The Messiah has not yet arrived

Sad that so much skill was invested into a game that offers no social benefit except perhaps catharsis.

By
April 5, 2007 10:32
3 minute read.
messiah disk 88

messiah disk 88. (photo credit: )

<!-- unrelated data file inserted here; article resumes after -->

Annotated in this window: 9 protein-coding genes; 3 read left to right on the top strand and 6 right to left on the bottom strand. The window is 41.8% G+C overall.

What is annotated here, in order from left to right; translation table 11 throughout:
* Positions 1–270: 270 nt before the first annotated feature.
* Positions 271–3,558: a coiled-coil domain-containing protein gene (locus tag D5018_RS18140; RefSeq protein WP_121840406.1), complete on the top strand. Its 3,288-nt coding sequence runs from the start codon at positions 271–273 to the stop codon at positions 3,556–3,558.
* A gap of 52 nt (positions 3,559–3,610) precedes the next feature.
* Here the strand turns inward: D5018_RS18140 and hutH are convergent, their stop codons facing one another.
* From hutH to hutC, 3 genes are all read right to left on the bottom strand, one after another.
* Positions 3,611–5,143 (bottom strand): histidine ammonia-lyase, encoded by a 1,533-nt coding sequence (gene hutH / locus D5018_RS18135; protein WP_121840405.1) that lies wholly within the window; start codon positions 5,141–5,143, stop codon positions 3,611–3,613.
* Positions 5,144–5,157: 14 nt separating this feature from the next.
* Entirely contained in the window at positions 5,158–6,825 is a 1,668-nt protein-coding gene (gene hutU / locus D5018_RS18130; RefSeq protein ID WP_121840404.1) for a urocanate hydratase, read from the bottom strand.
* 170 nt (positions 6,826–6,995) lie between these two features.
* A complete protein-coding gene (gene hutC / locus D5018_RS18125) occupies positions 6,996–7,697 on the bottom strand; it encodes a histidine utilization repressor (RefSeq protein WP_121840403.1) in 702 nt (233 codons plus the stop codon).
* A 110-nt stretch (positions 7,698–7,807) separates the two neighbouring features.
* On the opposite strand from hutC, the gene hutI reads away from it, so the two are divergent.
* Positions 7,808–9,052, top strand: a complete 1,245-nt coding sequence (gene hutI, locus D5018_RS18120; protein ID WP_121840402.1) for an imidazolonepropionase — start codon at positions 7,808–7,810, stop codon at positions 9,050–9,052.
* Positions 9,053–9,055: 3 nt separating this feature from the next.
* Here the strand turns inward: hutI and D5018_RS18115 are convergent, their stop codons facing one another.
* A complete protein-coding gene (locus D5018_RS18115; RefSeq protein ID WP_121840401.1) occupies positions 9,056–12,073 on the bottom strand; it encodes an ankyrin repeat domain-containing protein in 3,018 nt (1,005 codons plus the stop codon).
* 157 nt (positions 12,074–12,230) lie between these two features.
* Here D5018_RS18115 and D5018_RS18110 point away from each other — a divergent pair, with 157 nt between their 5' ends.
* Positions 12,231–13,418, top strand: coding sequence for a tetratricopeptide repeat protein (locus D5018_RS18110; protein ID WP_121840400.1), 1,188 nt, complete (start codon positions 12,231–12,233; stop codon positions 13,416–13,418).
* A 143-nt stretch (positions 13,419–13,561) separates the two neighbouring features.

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Dark Messiah of Might and Magic, a DVD-ROM in English by Arkane Studios for Ubisoft, distributed with a 27-page Hebrew-language user's manual by Hed Artzi Multimedia, requires Windows XP or better and a 2.6 ghz Pentium 4 PC or higher, for ages 18+, NIS 219. Technical Rating: **** Moral Rating: 0 stars It is painful to contemplate the fact that so much effort, skill and imagination have been invested in a game that will turn your stomach and offers no social benefit except perhaps catharsis. This first-person action fantasy game has been created with artistry - and quite a few bugs - with all effort aimed at impaling enemies with your swords and daggers, kicking them from behind into ravines or pushing them into fires. "Drive your sword through him!" you are constantly advised, but you can also hurl crates, spiked wooden boards and bodies at antagonists. You play the role of Sareth, a young warrior with a mysterious past who is sent on his missions by a sinister bald and mustachioed wizard named Phenrig. In a mandatory tutorial, you are dispatched on a mission to retrieve ancient crystals and other artifacts, and the brutality gives you a taste of what is to come. As it is a first-person game, you can't see the character you play, but only your arms and legs. After initial training, you are sent to a castle by Phenrig. Suddenly, while riding your horse to the entrance and showing your explanatory message to the guard, the ground begins to tremble and the building begins to collapse. Your horse, in fright, throws you to the ground as townspeople scream "Cyclops!" You are dragged indoors, seeing only your feet and wonder where you will end up. Unfortunately, the fainthearted (like me) are unable to turn off the blood in the options section, and the red stuff is everywhere. Many of the enemies you slay are ghouls, zombies, trolls, orcs, giant spiders and dragons - but some are humanoid in suits of armor; these are too human for my taste in a game where your aim is to slash, slash, slash (unless the game developers' aim is to cultivate anti-social perverts). You are accompanied by a voluptuous woman/guide/adviser named Xana, who is dressed in a low-cut gown with a slit down her right thigh. She provides commentary and tips during your 11 to 15 hours of linear game-play, whose strong point is action rather than plot. If you get tired of plunging your weapon into your enemy's heart, you can always come up from behind and put an end to him by cutting through the artery in his neck or by cracking his skull. Even a sadist would get bored by these missions after a while, but the game is saved by the magnificent graphics and audio, which make it come alive. Although the environments look a bit amateurish when you're outdoors, they look incredibly authentic - if sometimes monochromatic - when you're inside, passing through rooms carpeted with skulls and skeletons. Thanks to Valve's Source engine (developed for the popular game Half-Life 2), even the characters' speech is synchronized with their lip movement. Bodies of water shimmer so stunningly that they look as if they have been shot in video, even though they are all animated, and the background music and ambient sounds of wind, water, thunder and conversation are perfect. But it can take several minutes for scenes to load, and sometimes, text that you must read appears as unreadable, blotchy white script. Unless you're lucky or have an extremely powerful computer, you will be knocked back to the Windows home screen more than once during play. And the artificial intelligence of the enemies often leaves much to be desired, as they may stand around waiting to be killed instead of taking cover or fighting back. As much of the dialogue is oral and does not appear as text on the screen, gamers whose English is not excellent will have a hard time understanding what is going on and what they have to do. That's a relief - although not intended by developers who produce their software mostly for a native-English-speaking audience - as Dark Messiah of Might and Magic is thus fortunately beyond the ken of impressionable teenage Israeli boys.

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